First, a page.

Zitate

Having left in 1985, Jobs returned to Apple in 1997 and unleashed his corporate son, Ive. Apple's software was in a mess and its market share almost invisible. So Jobs went for taste, and Ive produced a series of extraordinary, wildly postmodern machines. With their translucent, candy-coloured plastics and, in the case of the desktops, large, inviting handles, they had an almost overpowering tactile quality.

Bryan Appleyard, Sunday Times

  • iBook Girls
  • iBook Keylime 1
  • iBook Barbie
  • iBook Logicboard
  • iBook KeyLime 2
  • iBook Tangerine
  • iBook Hinges
  • iBook iMac to go

Mark Wilson, salon.com

But Apple’s color pendulum eventually swung back, and Apple trended toward less ostentatious products, both in hardware and software. “Steve always wanted to stay one step ahead. When the industry started to become very colorful and lickable, then he realized––and Jony and I realized––that we needed to take a different path,” recalls Don Lindsay, Apple’s former design director of the Mac OS user–experience group.

Mark Wilson, salon.com

Marina Go, womensagenda.com.au

Years ago when Carrie was writing her column through the night in her tiny New York apartment overflowing with shoes she couldn't possible have bought on her salary, I got a bit excited about the laptop she was using. Apple had released a handbag-shaped 'Clamshell' iBook G3 and Carrie had one. Graeme tracked one down for me. It no longer works but I can never throw it out. Irrational? Absolutely.

Marina Go, womensagenda.com.au

Tom Thompson, Computerworld.com

Apple Computer Inc. touts the iBook, its new consumer-class Macintosh notebook computer, as an "iMac to go." It certainly looks the part: Its clamshell case sports colored panels in either a bright peacock blue ("blueberry") or an incandescent orange ("tangerine"). The computer has interesting curves and angles that make it resemble an experimental hypersonic airfoil.

Tom Thompson, Computerworld.com

Michael deAgonia, Computerworld.com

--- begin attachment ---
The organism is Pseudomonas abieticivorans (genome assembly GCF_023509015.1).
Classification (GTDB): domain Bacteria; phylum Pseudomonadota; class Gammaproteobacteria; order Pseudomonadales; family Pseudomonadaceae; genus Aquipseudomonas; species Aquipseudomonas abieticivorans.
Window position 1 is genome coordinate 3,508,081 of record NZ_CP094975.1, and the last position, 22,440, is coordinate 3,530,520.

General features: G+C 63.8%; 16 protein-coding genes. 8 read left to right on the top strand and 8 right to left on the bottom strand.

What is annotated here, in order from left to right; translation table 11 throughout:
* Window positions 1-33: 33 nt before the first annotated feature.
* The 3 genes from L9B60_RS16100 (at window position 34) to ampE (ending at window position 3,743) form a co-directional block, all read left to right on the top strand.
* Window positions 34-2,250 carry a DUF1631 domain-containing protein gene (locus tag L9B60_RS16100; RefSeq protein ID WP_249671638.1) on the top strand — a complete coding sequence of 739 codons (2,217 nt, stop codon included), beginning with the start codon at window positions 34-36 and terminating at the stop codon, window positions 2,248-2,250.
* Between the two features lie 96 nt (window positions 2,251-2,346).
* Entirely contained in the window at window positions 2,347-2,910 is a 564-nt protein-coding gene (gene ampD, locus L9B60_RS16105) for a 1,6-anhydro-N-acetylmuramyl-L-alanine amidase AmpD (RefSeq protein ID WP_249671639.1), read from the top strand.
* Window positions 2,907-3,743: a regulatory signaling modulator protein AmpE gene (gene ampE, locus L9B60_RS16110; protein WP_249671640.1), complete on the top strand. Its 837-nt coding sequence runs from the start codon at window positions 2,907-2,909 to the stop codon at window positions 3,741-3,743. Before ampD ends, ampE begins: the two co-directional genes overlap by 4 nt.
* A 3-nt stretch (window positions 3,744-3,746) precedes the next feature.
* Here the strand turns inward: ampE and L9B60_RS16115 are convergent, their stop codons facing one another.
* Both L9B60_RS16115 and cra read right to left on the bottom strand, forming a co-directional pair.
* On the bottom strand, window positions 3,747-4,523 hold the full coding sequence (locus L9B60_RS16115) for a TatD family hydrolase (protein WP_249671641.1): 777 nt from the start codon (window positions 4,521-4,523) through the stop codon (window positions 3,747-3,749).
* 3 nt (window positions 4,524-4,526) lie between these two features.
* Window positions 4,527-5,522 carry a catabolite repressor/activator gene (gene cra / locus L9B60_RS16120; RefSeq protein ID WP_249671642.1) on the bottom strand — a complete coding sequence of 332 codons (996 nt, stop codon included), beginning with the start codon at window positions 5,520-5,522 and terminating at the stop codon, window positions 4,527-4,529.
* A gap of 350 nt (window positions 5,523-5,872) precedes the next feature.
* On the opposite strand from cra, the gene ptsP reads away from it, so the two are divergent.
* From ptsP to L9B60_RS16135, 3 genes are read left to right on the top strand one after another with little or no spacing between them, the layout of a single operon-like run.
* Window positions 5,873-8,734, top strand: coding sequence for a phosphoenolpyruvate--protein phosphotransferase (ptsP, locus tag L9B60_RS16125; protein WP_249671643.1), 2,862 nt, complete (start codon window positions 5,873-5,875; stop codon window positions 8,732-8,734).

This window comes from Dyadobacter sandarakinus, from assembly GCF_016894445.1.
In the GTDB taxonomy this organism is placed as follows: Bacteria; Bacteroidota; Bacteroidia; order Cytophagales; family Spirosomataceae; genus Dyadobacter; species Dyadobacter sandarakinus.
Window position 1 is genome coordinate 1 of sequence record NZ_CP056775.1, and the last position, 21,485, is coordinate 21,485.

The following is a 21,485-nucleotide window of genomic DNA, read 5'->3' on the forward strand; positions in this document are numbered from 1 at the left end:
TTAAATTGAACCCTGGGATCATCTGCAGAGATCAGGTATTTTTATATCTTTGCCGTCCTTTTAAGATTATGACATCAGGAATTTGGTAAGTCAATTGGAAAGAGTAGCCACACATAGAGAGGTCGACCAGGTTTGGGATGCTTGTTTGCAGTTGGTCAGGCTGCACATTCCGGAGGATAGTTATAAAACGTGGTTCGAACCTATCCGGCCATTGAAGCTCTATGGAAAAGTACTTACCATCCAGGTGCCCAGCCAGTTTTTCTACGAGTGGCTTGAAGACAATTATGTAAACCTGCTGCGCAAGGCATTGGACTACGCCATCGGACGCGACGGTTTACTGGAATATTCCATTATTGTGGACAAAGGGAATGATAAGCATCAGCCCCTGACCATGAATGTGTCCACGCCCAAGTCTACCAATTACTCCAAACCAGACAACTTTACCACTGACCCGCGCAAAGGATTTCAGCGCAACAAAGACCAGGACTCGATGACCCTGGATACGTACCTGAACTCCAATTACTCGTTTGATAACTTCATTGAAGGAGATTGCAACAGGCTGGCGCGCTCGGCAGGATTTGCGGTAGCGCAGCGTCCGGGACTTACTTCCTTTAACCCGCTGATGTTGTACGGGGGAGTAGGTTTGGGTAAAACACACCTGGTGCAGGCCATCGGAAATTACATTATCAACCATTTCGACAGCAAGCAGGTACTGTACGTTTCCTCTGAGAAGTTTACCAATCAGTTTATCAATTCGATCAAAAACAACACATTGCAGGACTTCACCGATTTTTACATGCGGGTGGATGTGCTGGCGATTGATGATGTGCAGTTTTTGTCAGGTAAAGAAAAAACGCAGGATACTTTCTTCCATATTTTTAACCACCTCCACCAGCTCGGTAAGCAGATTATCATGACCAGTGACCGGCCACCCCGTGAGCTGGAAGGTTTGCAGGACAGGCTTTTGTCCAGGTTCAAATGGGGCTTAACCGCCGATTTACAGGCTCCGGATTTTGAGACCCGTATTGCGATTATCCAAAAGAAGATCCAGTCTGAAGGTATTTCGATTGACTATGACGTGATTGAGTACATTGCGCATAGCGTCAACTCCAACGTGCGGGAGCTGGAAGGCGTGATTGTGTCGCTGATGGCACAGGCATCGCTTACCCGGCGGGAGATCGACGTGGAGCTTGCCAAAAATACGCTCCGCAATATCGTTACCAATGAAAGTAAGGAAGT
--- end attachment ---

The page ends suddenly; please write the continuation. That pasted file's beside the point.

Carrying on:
Opinion: The top 10 standout Macs of the past 25 years - The iBook (1999)
...Most importantly, it was the first-ever mainstream consumer device that showcased wireless networking, something Jobs nonchalantly debuted during the 1999 Macworld Expo & Conference. Dubbed AirPort, Apple's implementation of Lucent's wireless technology quickly allowed wireless networking with a minimum of fuss.


Michael deAgonia, Computerworld.com

Andrew Gore, Macworld.com

Although Apple's consumer portable may be one of the company's most hotly anticipated products ever, the iBook's reality falls short of its media-generated hype.
It's not exactly a case of the emperor having no clothes--the iBook is a natty dresser--but what's under that striking attire leaves something to be desired in terms of size, ease of use, and flexibility.

Andrew Gore, Macworld.com

Gadjo C. Sevilla - canadianreviewer.com

The Apple Beat: 5 Technologies Apple pioneered that became tech standards  

……
WiFi - Apple called it AirPort and it debuted with the original clamshell iBooks and the AirPort Base Station which was a hotspot that resembled a spaceship. A magical technology, AirPort made it possible to untether from an Ethernet connection in order to get true wireless Internet. WiFi has evolved, it is a standard feature on most portable devices and everyone from Starbucks to McDonald’s offers free connections to entice users.

Gadjo C. Sevilla - canadianreviewer.com

Gefällt Ihnen meine Site?

Dann freue ich mich sehr über eine kleine Spende :)

Amount: